Of course, Grade 12 is pretty much too late to change the order of things in high school. I did have a couple of memorable makeout sessions with my sister's boyfriend's best friend -- but, for the most part, in high school, once a geek, always a geek (even if you suddenly become a somewhat more attractive geek).
In May 1979, the year I graduated (30 years ago now -- eeek), my local Rotary Club sent me to Ottawa for a week as part of an amazing program called Adventure in Citizenship. I found myself among more than 250 other high-achieving high schoolers from right across Canada -- kindred spirits. I sat on the airplane to Ottawa -- my very first plane ride -- with two fellow Adventurers, both from British Columbia -- a girl (whom I'm still in touch with), and a gorgeous guy with a warm smile who said he wanted to be the first NDP prime minister of Canada. I was a staunch Progressive Conservative back then ; ) but I was instantly smitten.
I had a fabulous time on that trip. I flirted shamelessly with a few other guys (including one whose byline I now see in a local newspaper), but when the time came to say goodbye to B.C. Guy, in the sumptuous lobby of the Chateau Laurier, I sobbed on the shoulder of his powder-blue, three-piece suit (it WAS the 70s...) while he patted my back in bemusement. I felt like Cinderella. I'd been to the ball & had a tantalizing taste of an alternate life -- but now the clock was striking midnight, and I had to go back to the kitchen (i.e., high school) to toil once more in obscurity. (He and I exchanged letters for a month or two after we returned to our respective homes and then lost touch.)
My mother had always told me "Things will be different when you go to university," & thankfully, she was right. At university, I blossomed. Always at or near the top of my classes in high school, I was content to coast along on Bs & B+s. In retrospect, I think -- I know -- I could have done better, had I studied more and partied less -- but I was having an absolutely blast. University was a blank slate, where few people knew me, and I was free to be the person I had become. I lived in a residence for the four years of my undergrad (which is where I met dh, in third year). Weekends started on Thursday afternoon & the partying didn't stop until sometime Sunday. My family only lived an hour away that first year, & yet I can probably count on my fingers the number of weekends I went home to visit -- that's how much fun I was having, & how much I didn't want to miss out on any of it. I can remember how the residence newsletter profiled the girls from my first-year floor in a sentence or two each. Beside my name: "Loves the attention." Touche. (It was an eye opener to see the same guys who'd flirted all fall with me that first year trying the exact same lines and tactics on a fresh crop of first-year resident girls the following September… and the September after that...!)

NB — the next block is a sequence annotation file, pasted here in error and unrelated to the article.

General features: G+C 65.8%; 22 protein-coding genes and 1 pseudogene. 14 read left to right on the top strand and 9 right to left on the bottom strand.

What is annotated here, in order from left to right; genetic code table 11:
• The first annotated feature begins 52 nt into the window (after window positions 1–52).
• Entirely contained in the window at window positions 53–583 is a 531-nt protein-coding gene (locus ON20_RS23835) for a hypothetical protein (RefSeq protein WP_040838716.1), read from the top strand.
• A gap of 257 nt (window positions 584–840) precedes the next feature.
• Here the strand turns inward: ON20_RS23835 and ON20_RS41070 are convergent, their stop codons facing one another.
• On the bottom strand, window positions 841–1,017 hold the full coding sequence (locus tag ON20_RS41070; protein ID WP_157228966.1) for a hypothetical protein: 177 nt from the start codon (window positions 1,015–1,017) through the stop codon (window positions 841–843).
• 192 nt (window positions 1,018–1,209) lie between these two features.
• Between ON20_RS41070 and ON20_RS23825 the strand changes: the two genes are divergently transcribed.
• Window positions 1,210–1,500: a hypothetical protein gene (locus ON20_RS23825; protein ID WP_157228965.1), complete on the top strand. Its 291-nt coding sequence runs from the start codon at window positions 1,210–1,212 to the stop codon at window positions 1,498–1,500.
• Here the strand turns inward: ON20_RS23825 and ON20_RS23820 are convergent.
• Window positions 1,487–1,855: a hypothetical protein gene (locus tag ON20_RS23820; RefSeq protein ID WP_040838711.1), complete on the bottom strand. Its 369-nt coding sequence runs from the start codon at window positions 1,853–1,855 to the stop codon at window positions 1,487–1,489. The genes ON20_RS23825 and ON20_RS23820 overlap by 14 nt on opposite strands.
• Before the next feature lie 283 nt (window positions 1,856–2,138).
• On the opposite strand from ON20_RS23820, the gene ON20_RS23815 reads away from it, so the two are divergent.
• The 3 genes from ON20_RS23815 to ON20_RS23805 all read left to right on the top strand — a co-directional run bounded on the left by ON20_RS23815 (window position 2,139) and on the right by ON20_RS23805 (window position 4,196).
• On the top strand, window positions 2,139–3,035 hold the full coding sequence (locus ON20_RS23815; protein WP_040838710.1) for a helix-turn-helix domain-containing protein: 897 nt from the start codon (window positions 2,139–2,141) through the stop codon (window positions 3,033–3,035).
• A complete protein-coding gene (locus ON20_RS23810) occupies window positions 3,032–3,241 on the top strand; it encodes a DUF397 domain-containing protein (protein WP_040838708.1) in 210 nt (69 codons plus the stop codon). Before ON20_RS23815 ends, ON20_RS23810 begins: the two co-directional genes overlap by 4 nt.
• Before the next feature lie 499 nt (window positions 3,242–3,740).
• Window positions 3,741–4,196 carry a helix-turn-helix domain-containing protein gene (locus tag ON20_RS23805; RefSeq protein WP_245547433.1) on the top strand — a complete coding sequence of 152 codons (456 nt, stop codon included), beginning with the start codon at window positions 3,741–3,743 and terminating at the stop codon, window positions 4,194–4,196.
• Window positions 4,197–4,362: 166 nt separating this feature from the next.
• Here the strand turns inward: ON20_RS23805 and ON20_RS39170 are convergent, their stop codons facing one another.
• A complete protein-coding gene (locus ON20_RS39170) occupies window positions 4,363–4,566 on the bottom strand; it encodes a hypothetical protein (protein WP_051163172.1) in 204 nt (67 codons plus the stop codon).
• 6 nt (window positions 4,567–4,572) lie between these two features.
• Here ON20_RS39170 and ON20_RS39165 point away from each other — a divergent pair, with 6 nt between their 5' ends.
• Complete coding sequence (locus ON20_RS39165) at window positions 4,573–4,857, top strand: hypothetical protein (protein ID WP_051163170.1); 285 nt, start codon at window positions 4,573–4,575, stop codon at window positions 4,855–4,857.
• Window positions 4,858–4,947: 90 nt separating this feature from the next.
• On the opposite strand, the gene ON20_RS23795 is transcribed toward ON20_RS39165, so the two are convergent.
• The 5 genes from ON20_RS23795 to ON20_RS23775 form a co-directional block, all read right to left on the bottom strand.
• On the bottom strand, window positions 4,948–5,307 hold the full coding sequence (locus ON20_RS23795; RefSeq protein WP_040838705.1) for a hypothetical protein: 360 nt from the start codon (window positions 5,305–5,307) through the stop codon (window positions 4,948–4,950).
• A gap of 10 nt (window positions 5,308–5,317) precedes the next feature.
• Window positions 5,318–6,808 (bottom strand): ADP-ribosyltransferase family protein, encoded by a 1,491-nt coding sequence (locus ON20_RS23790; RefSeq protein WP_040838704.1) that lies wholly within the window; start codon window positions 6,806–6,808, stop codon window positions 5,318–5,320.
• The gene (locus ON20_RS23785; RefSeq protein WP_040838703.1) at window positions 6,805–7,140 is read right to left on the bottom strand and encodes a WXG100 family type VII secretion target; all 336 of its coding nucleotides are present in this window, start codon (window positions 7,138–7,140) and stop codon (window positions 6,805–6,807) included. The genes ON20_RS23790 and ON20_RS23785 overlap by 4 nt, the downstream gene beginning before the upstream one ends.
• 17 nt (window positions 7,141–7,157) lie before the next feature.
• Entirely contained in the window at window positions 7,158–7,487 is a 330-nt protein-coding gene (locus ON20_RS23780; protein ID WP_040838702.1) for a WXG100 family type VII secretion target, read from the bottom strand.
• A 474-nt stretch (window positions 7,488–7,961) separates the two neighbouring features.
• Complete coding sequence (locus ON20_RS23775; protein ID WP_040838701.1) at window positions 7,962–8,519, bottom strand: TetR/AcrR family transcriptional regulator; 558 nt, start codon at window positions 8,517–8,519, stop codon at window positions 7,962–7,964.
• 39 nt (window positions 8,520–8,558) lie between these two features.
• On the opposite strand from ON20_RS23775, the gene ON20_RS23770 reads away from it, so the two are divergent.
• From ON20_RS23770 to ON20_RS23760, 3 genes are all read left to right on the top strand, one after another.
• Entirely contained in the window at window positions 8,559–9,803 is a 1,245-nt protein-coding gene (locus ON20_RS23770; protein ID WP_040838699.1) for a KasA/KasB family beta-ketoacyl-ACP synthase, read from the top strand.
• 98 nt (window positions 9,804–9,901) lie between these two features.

Towards the end of first year, I met my first serious boyfriend (whom I'd had a crush on for as long as I'd known him). I couldn't believe my luck. That such a nice, gorgeous guy that I liked so much was actually liking me back seemed too good to be true. In the end, it was. We went together for almost a year, before he broke up with me (and broke my heart). (I believe he wound up getting married to the girl who was my next door neighbour in residence that year. Hmmm.) In that summer between first and second year, though, he came to visit me and accompanied me to an all-class high school reunion (points to him for that!!). It was one of the most satisfying moments of my life to walk into the hall where the classes from the 1970s were holding a banquet -- me, the girl who'd never had a date in high school, accompanied by this tall, blond, gorgeous looking guy -- and watching jaws drop. : )
I read the Rolling Stone interview with Adam and I recognized some of myself in his story. Not the gay part, obviously ; ) -- but the drama geek who didn't quite fit in at high school, began exploring his sexuality when he left, did some partying and eventually found his sense of self and self-worth. Maybe that's why it resonated with me as it did. (That, & it's a hot picture, lol.)
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I can remember being near the front of a stage at a Cheap Trick concert in the late 1970s or early 1980s, just in front of the dark, good looking bass player -- almost close enough to touch him. I was newly liberated from my hated glasses (thanks to the contact lenses), and (finally) feeling pretty. We made eye contact & he smiled at me, more than once. It was a heady sensation.
Another time, a couple of years later, I was with a girlfriend at a local dive on a hot August night, watching a popular band from the nearby city, from a table near the stage. The guitar player had long dark curly hair & smouldering dark eyes. I couldn't take my eyes off him, and he was watching me too, as he played. During one of the breaks, he came over to our table to chat. Having now hooked my prey, however, I had no idea what to do. I may have been a flirt, but I wasn't a groupie (totally inexperienced at that point, in fact), and the aura of danger that surrounded this guy petrified me. The mantra of the day may have been "sex and drugs and rock & roll," but for me it was more like "flirtation, alcohol and rock & roll."